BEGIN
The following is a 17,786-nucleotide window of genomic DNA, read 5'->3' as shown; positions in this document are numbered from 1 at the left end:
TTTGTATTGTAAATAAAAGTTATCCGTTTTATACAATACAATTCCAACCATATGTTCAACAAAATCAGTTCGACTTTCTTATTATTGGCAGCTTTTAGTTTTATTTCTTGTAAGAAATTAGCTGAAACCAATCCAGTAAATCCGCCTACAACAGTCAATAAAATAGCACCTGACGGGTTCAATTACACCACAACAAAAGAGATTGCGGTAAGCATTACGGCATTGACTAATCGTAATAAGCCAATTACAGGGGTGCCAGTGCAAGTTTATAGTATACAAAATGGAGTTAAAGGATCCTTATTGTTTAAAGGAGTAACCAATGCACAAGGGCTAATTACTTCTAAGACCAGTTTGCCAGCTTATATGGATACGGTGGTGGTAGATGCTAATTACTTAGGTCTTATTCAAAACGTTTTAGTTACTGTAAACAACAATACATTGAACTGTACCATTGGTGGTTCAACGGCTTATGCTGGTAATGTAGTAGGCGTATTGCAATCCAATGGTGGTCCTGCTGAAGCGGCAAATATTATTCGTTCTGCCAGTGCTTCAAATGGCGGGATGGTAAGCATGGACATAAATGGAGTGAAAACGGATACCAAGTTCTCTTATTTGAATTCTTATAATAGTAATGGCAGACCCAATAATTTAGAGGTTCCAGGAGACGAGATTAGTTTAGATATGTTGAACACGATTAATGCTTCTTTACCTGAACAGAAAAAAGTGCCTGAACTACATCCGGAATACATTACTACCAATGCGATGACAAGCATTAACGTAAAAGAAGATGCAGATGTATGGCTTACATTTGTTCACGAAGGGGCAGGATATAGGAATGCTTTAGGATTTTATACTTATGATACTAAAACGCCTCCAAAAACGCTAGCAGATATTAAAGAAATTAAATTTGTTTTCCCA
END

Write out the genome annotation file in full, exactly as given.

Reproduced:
The following is a 17,786-nucleotide window of genomic DNA, read 5'->3' as shown; positions in this document are numbered from 1 at the left end:
TTTGTATTGTAAATAAAAGTTATCCGTTTTATACAATACAATTCCAACCATATGTTCAACAAAATCAGTTCGACTTTCTTATTATTGGCAGCTTTTAGTTTTATTTCTTGTAAGAAATTAGCTGAAACCAATCCAGTAAATCCGCCTACAACAGTCAATAAAATAGCACCTGACGGGTTCAATTACACCACAACAAAAGAGATTGCGGTAAGCATTACGGCATTGACTAATCGTAATAAGCCAATTACAGGGGTGCCAGTGCAAGTTTATAGTATACAAAATGGAGTTAAAGGATCCTTATTGTTTAAAGGAGTAACCAATGCACAAGGGCTAATTACTTCTAAGACCAGTTTGCCAGCTTATATGGATACGGTGGTGGTAGATGCTAATTACTTAGGTCTTATTCAAAACGTTTTAGTTACTGTAAACAACAATACATTGAACTGTACCATTGGTGGTTCAACGGCTTATGCTGGTAATGTAGTAGGCGTATTGCAATCCAATGGTGGTCCTGCTGAAGCGGCAAATATTATTCGTTCTGCCAGTGCTTCAAATGGCGGGATGGTAAGCATGGACATAAATGGAGTGAAAACGGATACCAAGTTCTCTTATTTGAATTCTTATAATAGTAATGGCAGACCCAATAATTTAGAGGTTCCAGGAGACGAGATTAGTTTAGATATGTTGAACACGATTAATGCTTCTTTACCTGAACAGAAAAAAGTGCCTGAACTACATCCGGAATACATTACTACCAATGCGATGACAAGCATTAACGTAAAAGAAGATGCAGATGTATGGCTTACATTTGTTCACGAAGGGGCAGGATATAGGAATGCTTTAGGATTTTATACTTATGATACTAAAACGCCTCCAAAAACGCTAGCAGATATTAAAGAAATTAAATTTGTTTTCCCA